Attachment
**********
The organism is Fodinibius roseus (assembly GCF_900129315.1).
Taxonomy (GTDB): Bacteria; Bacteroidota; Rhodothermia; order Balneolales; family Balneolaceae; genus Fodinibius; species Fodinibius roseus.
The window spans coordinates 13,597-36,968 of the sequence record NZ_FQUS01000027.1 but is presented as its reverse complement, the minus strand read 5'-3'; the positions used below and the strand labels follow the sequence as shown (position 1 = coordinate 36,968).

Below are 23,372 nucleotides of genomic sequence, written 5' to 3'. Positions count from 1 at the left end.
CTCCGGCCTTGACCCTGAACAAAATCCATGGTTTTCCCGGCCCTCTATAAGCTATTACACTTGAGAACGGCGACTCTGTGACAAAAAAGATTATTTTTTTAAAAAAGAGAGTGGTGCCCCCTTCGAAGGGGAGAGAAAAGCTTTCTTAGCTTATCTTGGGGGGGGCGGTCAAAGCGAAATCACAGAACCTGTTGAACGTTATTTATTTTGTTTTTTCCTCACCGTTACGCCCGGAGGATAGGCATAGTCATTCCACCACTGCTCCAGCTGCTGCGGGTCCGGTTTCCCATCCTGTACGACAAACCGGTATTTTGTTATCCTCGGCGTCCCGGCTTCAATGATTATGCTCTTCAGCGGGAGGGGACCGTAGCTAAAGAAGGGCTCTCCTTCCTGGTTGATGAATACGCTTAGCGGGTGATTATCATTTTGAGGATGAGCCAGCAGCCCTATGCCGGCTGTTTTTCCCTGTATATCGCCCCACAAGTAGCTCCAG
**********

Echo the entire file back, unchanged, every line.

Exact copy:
The organism is Fodinibius roseus (assembly GCF_900129315.1).
Taxonomy (GTDB): Bacteria; Bacteroidota; Rhodothermia; order Balneolales; family Balneolaceae; genus Fodinibius; species Fodinibius roseus.
The window spans coordinates 13,597-36,968 of the sequence record NZ_FQUS01000027.1 but is presented as its reverse complement, the minus strand read 5'-3'; the positions used below and the strand labels follow the sequence as shown (position 1 = coordinate 36,968).

Below are 23,372 nucleotides of genomic sequence, written 5' to 3'. Positions count from 1 at the left end.
CTCCGGCCTTGACCCTGAACAAAATCCATGGTTTTCCCGGCCCTCTATAAGCTATTACACTTGAGAACGGCGACTCTGTGACAAAAAAGATTATTTTTTTAAAAAAGAGAGTGGTGCCCCCTTCGAAGGGGAGAGAAAAGCTTTCTTAGCTTATCTTGGGGGGGGCGGTCAAAGCGAAATCACAGAACCTGTTGAACGTTATTTATTTTGTTTTTTCCTCACCGTTACGCCCGGAGGATAGGCATAGTCATTCCACCACTGCTCCAGCTGCTGCGGGTCCGGTTTCCCATCCTGTACGACAAACCGGTATTTTGTTATCCTCGGCGTCCCGGCTTCAATGATTATGCTCTTCAGCGGGAGGGGACCGTAGCTAAAGAAGGGCTCTCCTTCCTGGTTGATGAATACGCTTAGCGGGTGATTATCATTTTGAGGATGAGCCAGCAGCCCTATGCCGGCTGTTTTTCCCTGTATATCGCCCCACAAGTAGCTCCAG